View Full Version : Are people dumping their Leica collections in the trash?

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David H. Bebbington
05-26-2007, 01:42 PM
I don't think so, but this article
seems to suggest a seismic shift in camera collector behavior. What experience do people have of this? Are the traditional blue-chip camera investments (like rare Leicas in mint condition) still holding value, or are they following the general downward trend of the rest of the secondhand market? Or is it that the supply of traditional collector's items is drying up and that more modern cameras (even original Nikon Fs, etc.) are not so interesting to collectors?

05-26-2007, 02:33 PM
I think the part about aging and declining collector base, is something I read a few years ago in another article. Quite simply the collectors are getting older, less interested, or simply dieing off.

People who actually want to use Leica cameras might find the situation better in the next few years. The too high prices of the past might reach more reasonable levels, actually allowing enthusiasts to use some of these cameras.

However, with Leica increasing new prices, this somewhat offsets more recent vintage used gear prices. So the newer M6 TTL, MP, and M7 are still somewhat pricey. Older M6, M4, M4-2 gear has been more stable in used prices through the last four years.


Gordon Moat
A G Studio (http://www.allgstudio.com)

05-26-2007, 02:33 PM
I don't see how the market could sustain this genre of collectibles when there has been so much talk out there as to the demise of film, whether true or not. Certainly Perez's comments last year didn't help the market for something that one day may become nothing but a bookend, unusable as film ceases to exist. What is it worth then? At least an old sword, saw or ceramic can be used. Of course we all confirm, at least on this forum, that film will continue, but there are alot of people out there that can be swayed by the opinions of others with an agenda.

I remember years ago hearing that the market for photographic collectibles was being fueled by Japanese investment, especially in Leica. Maybe they and others have decided that it is the product of photography that is worth more then the tool that was used. Surely this has been shown to be the case in recent photographic art auctions where pictures have exceeded the cost of camera collectibles by tens of thousands of dollars if not hundreds. It is the art now that is the collectible. As noted in the text, if a camera accompanies the art then they will continue to offer equipment. Now will this lead to a dumping of equipment. My answer would have to be, cut your losses and invest in what is going up in value.

Photo Engineer
05-26-2007, 03:00 PM
A friend of mine had at least a $60,000 collection of old Hasselblads. During a fight with his ex during their messy divorce, she threw the cameras in the trash while he was off at work. When the divorce came to the discussion of money, she wanted a load from him and he pointed out that he was now nearly destitute as she had destroyed not only his high end professional equipment, but it represented the bulk of his net worth.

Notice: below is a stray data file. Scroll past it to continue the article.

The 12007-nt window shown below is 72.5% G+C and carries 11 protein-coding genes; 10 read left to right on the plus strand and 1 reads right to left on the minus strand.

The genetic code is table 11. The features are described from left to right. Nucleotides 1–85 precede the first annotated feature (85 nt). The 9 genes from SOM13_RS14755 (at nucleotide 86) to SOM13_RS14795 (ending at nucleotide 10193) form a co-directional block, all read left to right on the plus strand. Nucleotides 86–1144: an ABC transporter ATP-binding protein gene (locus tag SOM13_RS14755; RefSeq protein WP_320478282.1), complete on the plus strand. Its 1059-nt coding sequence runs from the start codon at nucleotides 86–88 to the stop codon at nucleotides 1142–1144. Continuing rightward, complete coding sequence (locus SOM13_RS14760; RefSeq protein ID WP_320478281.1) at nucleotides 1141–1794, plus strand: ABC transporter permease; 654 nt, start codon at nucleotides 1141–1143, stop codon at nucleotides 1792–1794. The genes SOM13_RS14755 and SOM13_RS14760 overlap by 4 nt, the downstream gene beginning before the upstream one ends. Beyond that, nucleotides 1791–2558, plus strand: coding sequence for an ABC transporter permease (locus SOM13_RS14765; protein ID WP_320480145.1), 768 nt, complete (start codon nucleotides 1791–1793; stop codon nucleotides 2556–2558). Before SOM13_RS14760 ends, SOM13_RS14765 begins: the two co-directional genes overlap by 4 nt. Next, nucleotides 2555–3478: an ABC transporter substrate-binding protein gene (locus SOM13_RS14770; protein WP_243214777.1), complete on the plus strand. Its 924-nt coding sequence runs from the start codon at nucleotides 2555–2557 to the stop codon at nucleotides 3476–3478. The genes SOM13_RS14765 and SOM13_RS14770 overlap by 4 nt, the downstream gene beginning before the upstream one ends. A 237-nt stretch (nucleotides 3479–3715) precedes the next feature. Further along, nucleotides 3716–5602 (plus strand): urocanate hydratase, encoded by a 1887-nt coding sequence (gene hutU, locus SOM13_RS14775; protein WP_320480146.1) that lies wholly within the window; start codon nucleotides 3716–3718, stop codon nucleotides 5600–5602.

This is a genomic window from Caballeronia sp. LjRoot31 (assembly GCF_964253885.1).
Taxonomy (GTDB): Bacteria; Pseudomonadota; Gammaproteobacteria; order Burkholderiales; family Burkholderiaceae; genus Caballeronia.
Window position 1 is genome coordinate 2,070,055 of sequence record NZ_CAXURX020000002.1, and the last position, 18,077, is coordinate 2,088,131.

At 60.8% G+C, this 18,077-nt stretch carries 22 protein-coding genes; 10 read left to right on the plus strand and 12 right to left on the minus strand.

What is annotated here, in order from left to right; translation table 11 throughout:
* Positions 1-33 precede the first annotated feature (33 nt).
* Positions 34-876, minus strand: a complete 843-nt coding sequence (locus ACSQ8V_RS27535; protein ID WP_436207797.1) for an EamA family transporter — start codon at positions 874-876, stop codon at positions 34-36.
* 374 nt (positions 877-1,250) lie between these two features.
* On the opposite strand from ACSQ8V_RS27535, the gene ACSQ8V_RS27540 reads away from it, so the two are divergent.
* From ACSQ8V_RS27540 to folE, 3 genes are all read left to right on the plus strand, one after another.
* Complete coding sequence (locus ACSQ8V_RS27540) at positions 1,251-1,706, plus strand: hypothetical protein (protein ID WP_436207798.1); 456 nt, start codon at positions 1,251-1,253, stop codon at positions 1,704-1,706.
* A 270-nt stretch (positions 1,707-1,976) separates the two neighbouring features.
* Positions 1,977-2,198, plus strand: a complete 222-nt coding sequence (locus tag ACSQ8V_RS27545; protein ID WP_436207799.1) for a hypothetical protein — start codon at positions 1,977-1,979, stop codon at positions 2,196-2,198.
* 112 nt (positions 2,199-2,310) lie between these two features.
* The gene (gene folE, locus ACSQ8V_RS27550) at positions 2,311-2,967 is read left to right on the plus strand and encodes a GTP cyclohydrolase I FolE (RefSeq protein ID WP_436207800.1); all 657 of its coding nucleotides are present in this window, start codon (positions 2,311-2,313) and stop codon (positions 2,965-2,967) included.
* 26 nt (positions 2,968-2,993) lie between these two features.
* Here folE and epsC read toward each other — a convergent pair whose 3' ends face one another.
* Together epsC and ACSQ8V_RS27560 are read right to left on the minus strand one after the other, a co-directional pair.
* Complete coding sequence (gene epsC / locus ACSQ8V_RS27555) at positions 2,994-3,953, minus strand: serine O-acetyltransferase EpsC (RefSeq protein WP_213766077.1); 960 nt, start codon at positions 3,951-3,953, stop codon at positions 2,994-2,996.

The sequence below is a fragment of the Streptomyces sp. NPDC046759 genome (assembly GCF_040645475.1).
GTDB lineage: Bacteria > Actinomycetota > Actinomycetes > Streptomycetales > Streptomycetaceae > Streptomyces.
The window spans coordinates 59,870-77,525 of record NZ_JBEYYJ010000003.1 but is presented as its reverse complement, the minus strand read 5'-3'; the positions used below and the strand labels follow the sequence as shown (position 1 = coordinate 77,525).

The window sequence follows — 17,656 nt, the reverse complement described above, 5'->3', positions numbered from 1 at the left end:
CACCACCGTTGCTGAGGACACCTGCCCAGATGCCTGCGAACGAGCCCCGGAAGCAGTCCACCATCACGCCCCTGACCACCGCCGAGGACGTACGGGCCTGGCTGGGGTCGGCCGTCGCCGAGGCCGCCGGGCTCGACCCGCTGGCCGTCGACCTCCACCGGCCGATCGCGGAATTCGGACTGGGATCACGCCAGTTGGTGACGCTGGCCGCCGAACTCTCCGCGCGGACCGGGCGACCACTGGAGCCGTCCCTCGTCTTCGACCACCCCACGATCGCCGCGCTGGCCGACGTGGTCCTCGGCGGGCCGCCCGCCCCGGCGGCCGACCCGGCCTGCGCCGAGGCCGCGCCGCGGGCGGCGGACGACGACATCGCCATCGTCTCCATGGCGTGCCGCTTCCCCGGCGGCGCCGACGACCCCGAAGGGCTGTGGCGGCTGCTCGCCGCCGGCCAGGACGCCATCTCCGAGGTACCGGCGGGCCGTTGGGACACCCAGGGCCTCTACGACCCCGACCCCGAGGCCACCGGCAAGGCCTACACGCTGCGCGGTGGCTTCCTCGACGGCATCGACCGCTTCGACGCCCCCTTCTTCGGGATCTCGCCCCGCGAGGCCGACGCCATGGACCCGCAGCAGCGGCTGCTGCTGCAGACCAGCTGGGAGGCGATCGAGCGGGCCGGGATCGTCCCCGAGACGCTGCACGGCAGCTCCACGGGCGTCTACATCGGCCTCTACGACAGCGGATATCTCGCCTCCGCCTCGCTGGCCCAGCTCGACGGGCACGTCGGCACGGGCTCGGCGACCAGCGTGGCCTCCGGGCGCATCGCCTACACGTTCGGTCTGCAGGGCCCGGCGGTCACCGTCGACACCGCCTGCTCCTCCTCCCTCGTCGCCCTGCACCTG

He said she started crying in the attorneys office when she was told the value of the cameras.

That was about 3 years ago. It shows that there was still value attached to camera equipment and it was used for real income. But, here is the other side of the coin.

I own a lot of camera equipment and so do friends. We cannot sell them as there is no market around here and George Eastman House refuses to take any donations of collectors items now due to the 'glut' on the market.

Yes, they do accept some items to flesh out their remaining darkrooms for the instructors, but they also laid off about 50% of their staff last year due to declining attendance at the museum and the shows.

Basically, analog cameras are becoming valueless antiques and it is happening rather rapidly. The introduction of other new technologies did much the same resulting, for example, in a lot of old B&W tvs going into the trash. No one thought of them as collectors items. Same thing with radios.

Now, the remaining tv sets and radios are becoming valuable again. Today, just three years later, my friend would have probably seen a big drop in the value of his hassies. In a few years more they might regain their value as people trash equipment.

Just some thoughts.

BTW, up until a few years ago, the items with the biggest increase in value over 100 years were Lionel Trains. Other model trains followed suit. The empty shell of a Lionel Blue Comet engine was selling for over $1500.


George Hart
05-26-2007, 03:06 PM

05-26-2007, 03:08 PM
I tried collecting classic D*****l cameras as an investment.
DANG! They all lost 95% of their value within Six months. :(

Ian Grant
05-26-2007, 03:30 PM
Flotsam my D*****l SLR has been a great investment, it paid for itself remarkably quickly (2 days) and continues to allow me to re-invest in LF.

More seriously there is a glut of equipment on the market at the moment, and plenty of dealers selling second hand Leica's etc.

Perhaps it's interesting to note thte cameras now rarely appearing on Ebay, Exacta's quirky but extremely capable they are great cameras but what's happening to them . . . . . .


Tom Duffy
05-26-2007, 04:18 PM
No empirical evidence to base this on, but I think a lot of black and white 35mm photographers have moved "up" to medium format, based on the tremendous deals available on used equipment and the increase in used medium format film equipment as working photographers moved to digital. I've heard that there was a lot of Leica dumping in the 60's as people moved to the Nikon F and other "modern" SLRs.

The prices on Hasselblads and Nikon F3 and F4s are shockingly low. Yet the really good or rare equipment is still hard to find. Certain special finish Leicas (eg titanium), Contax 645 accessories (my lens shades are worth more than when they were new, and try to find extension tubes) and certain classic lenses (Nikor 50 f1.2 Noct, 110 f2 Zeiss) have become very hard to find.

For the more ubiquitous equipment, many photographers are hanging on to it, since it's worth so little currently. As they die off, and the equipment hits the market, prices on good, working equipment should remain low.